This young cat was found bound with zip ties and charred fur. The Humane Society of Pensacola, where the cat is now, says it is expected to live. (PNJ.com)
PENSACOLA, FL (PNJ.com) -- A young cat that was doused with an accelerant, set on fire and bound with zip ties over the weekend is expected to live, according to staff at the Humane Society of Pensacola.
A couple discovered the cat, who is estimated to be about six months to a year old, limping around their neighborhood on Saturday and brought her to the Humane Society.
The cat had lacerations on her side, her feet were bound with zip ties and her fur was charred from apparently being set on fire, although no one witnessed the incident.
Sarah Humlie, managing director of the Humane Society, said that the cat is expected to live, but they are still working with a veterinarian to evaluate the extent of her injuries and see if any plastic surgery will be necessary.
"We're kind of waiting to see how things heal and what's going to happen," Humlie said. "Because all of the skin that was burned is dying or going to die."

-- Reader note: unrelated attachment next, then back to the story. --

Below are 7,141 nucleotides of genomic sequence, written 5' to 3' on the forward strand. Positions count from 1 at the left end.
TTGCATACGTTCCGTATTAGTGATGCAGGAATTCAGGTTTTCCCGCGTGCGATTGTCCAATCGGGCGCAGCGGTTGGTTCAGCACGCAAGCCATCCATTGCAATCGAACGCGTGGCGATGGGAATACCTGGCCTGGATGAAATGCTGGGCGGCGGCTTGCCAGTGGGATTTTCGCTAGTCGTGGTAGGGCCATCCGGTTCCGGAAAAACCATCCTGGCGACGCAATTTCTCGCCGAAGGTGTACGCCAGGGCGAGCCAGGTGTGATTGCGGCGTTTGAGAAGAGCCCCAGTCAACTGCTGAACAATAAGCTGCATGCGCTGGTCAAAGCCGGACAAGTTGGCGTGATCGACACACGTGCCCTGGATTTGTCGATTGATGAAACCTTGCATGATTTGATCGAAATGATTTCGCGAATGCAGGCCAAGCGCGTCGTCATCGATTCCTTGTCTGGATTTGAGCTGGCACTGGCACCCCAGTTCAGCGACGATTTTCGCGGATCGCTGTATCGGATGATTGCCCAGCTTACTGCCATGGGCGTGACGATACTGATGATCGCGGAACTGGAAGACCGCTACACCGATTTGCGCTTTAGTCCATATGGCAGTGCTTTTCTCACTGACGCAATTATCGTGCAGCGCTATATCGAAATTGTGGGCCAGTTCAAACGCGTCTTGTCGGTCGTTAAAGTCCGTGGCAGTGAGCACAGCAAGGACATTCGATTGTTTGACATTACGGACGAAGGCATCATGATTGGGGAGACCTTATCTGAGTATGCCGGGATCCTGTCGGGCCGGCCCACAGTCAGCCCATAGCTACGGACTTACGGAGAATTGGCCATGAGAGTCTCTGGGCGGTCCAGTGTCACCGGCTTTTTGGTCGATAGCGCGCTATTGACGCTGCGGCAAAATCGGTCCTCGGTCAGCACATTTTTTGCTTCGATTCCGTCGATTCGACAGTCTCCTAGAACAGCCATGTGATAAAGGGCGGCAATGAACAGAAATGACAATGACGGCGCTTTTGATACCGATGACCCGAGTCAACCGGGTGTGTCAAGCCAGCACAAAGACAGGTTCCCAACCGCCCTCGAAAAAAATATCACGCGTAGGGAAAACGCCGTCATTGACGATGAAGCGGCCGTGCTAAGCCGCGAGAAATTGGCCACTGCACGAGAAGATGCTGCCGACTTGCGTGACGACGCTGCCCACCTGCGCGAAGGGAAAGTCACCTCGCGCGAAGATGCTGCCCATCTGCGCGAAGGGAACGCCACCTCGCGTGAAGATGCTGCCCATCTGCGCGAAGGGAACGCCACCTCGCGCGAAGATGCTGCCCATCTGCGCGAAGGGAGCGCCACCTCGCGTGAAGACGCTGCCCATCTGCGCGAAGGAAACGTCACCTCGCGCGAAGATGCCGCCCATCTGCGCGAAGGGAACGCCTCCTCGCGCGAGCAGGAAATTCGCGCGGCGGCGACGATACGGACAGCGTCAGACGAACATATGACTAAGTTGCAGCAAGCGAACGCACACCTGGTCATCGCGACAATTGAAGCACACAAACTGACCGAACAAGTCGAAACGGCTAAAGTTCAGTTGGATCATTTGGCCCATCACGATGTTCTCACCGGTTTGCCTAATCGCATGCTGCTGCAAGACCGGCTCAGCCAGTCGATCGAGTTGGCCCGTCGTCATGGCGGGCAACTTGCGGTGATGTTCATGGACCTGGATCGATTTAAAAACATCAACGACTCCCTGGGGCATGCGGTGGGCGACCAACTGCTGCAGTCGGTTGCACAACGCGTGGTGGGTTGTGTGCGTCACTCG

Humane Society staff members have named the cat Valiente, or Spanish for "brave," because of how well she's handled the injuries from the abuse.
Humlie said Valiente has been surprisingly affectionate toward humans, and she has been able to eat and drink without assistance.
"She's really holding her own," Humlie said. "She's doing well, but she's got a lot of healing to do."
Humlie said the cat's fur has a tough, melted plastic feel to it from being burned, her skin is stretched and tight and her whiskers are completely gone.
"Its poor ears are kind of melted and shriveled," she said. "The heat from the fire being so close is what caused so much of the damage on the cat."
The incident was reported to Animal Control on Saturday, but Humlie said that unfortunately they can't press charges without a witness to point out who is responsible for the abuse.
"Since nobody witnessed it and we don't know who did it, there's nothing we can do," Humlie said.
She said that is one of her biggest concerns.
"It just makes me sick that somebody is capable of that kind of cruelty," Humlie said. "I feel like if you can do terrible acts like that to an animal, you're one step away from doing that to a human."
Humlie said that unless problems arise during Valiente's recovery, she should be adoptable as soon as she is well again. But for now, Valiente will have a good home during her long road to recovery.
"Until she heals, we have somebody that's going to foster her in their home so she's comfortable and gets lots of attention and love while she heals," Humlie said.
(Pensacola News Journal)